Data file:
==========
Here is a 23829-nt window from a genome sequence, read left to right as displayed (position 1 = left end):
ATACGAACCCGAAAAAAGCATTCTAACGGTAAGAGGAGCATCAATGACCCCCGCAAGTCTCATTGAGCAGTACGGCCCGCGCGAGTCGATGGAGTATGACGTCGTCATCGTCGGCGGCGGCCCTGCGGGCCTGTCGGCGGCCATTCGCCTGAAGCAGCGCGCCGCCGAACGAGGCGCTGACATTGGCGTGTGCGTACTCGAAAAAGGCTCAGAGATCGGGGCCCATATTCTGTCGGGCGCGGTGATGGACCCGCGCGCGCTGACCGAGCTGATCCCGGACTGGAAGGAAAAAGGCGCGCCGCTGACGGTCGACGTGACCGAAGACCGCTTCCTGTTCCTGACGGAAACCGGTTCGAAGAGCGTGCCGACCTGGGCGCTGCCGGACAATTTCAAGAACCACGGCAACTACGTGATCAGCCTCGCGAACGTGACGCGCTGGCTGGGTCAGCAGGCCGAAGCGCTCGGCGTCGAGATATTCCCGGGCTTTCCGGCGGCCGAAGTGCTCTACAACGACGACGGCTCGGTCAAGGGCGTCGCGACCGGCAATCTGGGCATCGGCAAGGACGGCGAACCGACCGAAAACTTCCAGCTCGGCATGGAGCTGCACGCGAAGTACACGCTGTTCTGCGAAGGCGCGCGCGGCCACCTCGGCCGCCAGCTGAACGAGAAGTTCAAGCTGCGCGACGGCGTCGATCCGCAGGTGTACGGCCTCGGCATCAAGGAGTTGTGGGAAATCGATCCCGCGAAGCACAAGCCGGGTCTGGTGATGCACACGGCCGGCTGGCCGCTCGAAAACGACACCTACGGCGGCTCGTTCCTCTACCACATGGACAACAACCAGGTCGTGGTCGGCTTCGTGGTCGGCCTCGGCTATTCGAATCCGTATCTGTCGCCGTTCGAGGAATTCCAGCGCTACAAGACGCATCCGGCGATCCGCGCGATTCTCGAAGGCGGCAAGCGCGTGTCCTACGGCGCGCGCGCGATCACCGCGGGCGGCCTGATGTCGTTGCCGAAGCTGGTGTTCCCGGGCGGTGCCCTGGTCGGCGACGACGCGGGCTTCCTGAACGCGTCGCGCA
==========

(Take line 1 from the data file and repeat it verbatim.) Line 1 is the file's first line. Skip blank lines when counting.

Here is a 23829-nt window from a genome sequence, read left to right as displayed (position 1 = left end):